Miami University unveils $10.7 million Innovation College@Elm business incubator

Credit: Nick Graham

Credit: Nick Graham

Goal is to help new industries grow and develop workforce in southwest Ohio.

A long-anticipated and historically large-scale experiment in Miami University’s efforts to become a major player in helping entrepreneurs create new businesses in the region was unveiled Thursday evening.

Miami, Oxford city and JobsOhio Vibrant Community officials gathered for a ribbon-cutting and unveiling of its first, off-campus business incubator in a former school food services building now dubbed the Lee and Rosemary Fisher Innovation College@Elm.

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The two-story, 39,000-square-foot building at 20 South Elm Street near the College Avenue intersection has undergone $10.7 million of renovation work to prep it as Miami’s biggest foray to date in helping new industries grow and develop the workforce in southwest Ohio.

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“All of our partners and donors have been committed and engaged in creating a vibrant entrepreneurial ecosystem right here in Oxford, Ohio,” said Miami University President Gregory Crawford.

Credit: Nick Graham

Credit: Nick Graham

“College@Elm will demonstrate the value of infusing talented and creative people into the local entrepreneurial ecosystems and establish a model for communities like Oxford of the powerful synergies of technology and art, imagination and ingenuity that will restore the Midwest as the nation’s economic engine and advance local economies,” said Crawford of the project.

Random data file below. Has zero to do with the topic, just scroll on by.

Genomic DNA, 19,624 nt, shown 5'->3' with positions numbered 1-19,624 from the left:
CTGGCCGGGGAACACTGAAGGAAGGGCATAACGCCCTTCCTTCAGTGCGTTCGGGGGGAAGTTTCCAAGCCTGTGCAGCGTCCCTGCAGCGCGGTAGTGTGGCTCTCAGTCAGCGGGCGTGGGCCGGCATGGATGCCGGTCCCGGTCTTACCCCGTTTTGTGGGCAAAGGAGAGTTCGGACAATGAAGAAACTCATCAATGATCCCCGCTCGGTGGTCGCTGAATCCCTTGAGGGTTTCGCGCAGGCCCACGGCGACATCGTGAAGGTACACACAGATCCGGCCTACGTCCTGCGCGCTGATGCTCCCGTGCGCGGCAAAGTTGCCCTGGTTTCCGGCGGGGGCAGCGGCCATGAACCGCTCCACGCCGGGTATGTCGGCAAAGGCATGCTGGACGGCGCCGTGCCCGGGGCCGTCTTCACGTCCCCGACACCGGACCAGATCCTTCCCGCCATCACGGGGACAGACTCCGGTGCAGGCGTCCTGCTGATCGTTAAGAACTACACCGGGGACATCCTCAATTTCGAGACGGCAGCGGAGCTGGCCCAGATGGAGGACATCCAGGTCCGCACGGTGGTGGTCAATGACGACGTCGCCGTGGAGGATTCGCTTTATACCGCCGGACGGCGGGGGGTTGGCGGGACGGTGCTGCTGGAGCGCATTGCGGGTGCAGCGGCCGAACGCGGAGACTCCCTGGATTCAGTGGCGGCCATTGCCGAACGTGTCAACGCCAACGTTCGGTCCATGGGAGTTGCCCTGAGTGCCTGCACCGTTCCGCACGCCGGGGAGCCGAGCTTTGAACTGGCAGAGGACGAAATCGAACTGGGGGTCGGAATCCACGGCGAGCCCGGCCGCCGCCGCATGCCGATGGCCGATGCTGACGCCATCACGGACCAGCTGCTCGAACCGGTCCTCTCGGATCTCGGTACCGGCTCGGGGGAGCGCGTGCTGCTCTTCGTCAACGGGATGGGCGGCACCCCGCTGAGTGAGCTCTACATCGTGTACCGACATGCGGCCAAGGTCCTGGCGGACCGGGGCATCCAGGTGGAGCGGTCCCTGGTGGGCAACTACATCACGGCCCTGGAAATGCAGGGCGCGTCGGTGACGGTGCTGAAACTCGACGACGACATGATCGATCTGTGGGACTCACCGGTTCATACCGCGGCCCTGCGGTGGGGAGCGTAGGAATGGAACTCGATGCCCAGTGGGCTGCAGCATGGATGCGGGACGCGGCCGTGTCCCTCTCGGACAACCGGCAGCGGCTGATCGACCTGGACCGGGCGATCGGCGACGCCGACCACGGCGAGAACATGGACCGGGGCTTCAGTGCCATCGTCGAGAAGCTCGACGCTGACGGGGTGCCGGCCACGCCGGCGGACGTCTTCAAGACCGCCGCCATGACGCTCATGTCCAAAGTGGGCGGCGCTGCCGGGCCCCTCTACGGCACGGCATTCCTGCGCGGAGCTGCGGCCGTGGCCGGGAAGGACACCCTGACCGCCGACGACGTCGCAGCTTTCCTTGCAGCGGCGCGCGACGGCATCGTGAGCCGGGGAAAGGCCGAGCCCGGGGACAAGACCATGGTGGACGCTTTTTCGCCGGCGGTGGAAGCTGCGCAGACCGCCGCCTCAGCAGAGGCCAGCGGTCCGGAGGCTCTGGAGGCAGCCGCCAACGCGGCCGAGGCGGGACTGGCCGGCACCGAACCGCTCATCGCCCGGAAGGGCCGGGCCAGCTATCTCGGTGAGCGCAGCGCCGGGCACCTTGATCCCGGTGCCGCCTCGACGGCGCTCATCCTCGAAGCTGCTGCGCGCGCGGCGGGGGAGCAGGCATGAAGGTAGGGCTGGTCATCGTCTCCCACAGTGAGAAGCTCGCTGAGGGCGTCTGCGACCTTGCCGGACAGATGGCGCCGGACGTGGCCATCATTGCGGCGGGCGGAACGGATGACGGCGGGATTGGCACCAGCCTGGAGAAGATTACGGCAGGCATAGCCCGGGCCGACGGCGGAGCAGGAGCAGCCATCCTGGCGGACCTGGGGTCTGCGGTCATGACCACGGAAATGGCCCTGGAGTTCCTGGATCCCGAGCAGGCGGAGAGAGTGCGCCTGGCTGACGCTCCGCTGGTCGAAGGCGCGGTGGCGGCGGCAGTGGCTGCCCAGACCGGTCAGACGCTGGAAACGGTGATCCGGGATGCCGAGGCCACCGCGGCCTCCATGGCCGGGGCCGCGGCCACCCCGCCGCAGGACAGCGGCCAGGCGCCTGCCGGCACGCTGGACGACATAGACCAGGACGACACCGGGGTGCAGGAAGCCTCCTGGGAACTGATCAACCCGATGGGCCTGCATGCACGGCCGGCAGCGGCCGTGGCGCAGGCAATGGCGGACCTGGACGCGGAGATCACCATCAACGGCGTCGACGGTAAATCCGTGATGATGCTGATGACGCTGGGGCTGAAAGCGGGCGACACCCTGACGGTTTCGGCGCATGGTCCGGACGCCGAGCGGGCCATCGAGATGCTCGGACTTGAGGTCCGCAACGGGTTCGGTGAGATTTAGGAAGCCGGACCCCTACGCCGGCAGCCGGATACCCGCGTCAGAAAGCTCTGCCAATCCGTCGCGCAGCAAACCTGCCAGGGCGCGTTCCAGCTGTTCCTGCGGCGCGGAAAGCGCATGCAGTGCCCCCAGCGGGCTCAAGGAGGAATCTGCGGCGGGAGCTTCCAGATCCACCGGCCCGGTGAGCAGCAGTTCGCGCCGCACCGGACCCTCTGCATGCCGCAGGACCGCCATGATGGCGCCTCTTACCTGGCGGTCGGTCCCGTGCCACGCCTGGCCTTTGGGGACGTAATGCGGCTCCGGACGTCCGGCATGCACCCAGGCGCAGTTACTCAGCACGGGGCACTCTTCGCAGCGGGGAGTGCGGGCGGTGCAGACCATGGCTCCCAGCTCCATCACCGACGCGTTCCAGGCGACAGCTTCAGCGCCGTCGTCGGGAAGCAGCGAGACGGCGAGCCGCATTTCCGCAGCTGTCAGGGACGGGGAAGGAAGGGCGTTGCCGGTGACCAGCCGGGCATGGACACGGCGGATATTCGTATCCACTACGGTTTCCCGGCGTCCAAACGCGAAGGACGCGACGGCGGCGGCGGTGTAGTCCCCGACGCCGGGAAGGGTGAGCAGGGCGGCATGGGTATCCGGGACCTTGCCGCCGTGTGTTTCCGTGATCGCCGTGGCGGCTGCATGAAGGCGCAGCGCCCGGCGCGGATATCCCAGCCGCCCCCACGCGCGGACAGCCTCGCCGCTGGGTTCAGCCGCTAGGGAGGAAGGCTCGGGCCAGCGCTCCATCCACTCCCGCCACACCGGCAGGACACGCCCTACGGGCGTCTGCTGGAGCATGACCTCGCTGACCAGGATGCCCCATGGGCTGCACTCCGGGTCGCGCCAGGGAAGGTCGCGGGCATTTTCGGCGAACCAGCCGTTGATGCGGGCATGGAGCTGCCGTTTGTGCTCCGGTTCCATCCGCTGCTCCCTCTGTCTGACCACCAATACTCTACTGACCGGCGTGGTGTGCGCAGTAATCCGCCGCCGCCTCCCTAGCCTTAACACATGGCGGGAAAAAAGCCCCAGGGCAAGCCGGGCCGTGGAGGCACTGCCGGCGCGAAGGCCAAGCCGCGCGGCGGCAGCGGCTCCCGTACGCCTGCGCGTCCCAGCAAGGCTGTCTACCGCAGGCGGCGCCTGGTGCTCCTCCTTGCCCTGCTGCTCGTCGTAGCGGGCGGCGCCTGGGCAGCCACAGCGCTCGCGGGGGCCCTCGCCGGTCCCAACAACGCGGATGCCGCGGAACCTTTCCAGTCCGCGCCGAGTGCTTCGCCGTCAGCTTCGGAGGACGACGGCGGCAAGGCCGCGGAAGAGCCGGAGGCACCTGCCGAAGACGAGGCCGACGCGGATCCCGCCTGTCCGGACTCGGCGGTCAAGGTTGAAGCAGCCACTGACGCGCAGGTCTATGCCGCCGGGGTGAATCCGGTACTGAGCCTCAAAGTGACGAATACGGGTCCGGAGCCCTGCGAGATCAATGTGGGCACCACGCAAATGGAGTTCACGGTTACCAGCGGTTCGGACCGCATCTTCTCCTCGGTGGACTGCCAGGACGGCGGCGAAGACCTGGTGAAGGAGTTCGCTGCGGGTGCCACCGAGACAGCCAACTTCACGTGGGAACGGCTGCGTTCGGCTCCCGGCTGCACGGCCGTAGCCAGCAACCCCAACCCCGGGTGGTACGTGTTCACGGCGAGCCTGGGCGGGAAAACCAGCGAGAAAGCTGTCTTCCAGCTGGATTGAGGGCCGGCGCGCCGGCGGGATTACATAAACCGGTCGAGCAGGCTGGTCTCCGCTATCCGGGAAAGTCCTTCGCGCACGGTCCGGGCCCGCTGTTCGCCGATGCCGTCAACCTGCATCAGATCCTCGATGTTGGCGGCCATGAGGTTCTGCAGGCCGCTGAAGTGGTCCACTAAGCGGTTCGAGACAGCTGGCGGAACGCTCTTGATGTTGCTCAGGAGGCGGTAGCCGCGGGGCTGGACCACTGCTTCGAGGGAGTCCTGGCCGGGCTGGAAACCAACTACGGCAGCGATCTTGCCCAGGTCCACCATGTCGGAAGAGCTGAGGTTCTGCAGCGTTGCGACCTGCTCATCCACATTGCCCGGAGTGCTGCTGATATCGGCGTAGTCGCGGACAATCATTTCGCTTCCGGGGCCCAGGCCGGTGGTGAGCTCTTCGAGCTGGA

Ohio Gov. Mike DeWine released a statement on the innovation center, noting: “The grand opening of the College@Elm at Miami University is an example of how Ohio’s colleges and universities are not only developing talent, but they are also shaping new partnerships, new opportunities, and improved quality of life that will keep graduates here for decades.”

Credit: Nick Graham

Credit: Nick Graham

“Our smaller and mid-sized cities, like Oxford, are a rich part of the social fabric of this state and with the expansion of the Vibrant Communities Grant Program, even the smallest villages in Ohio can better develop their communities to build a stronger economic future.” DeWine said.

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The formerly abandoned Miami building is now the new center of Miami’s joint efforts with the city of Oxford, state agencies and local industry to create a “three-block undeveloped area in Oxford’s business district into a high-tech innovation and creativity corridor,” said school officials.

Anchor tenants include The Fischer Group — a Butler County manufacturing company — 1809 Capital firm, the city of Oxford and Miami University.

The new center is named in honor of Miami graduates and long-time donors Lee and Rosemary Fisher.

Miami University has won growing statewide and national acclaim for its student and staff entrepreneurial programs, many of which are coordinated from the Farmers School of Business as well as other departments at the university.

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J.P. Nauseef, JobsOhio president and CEO, said “as one of the first Vibrant Community Program investments, College@Elm demonstrates how public-private partnerships can fuel innovation, build businesses and create jobs in underserved communities that have historically played a critical role in Ohio’s economic success.”

Credit: Nick Graham

Credit: Nick Graham

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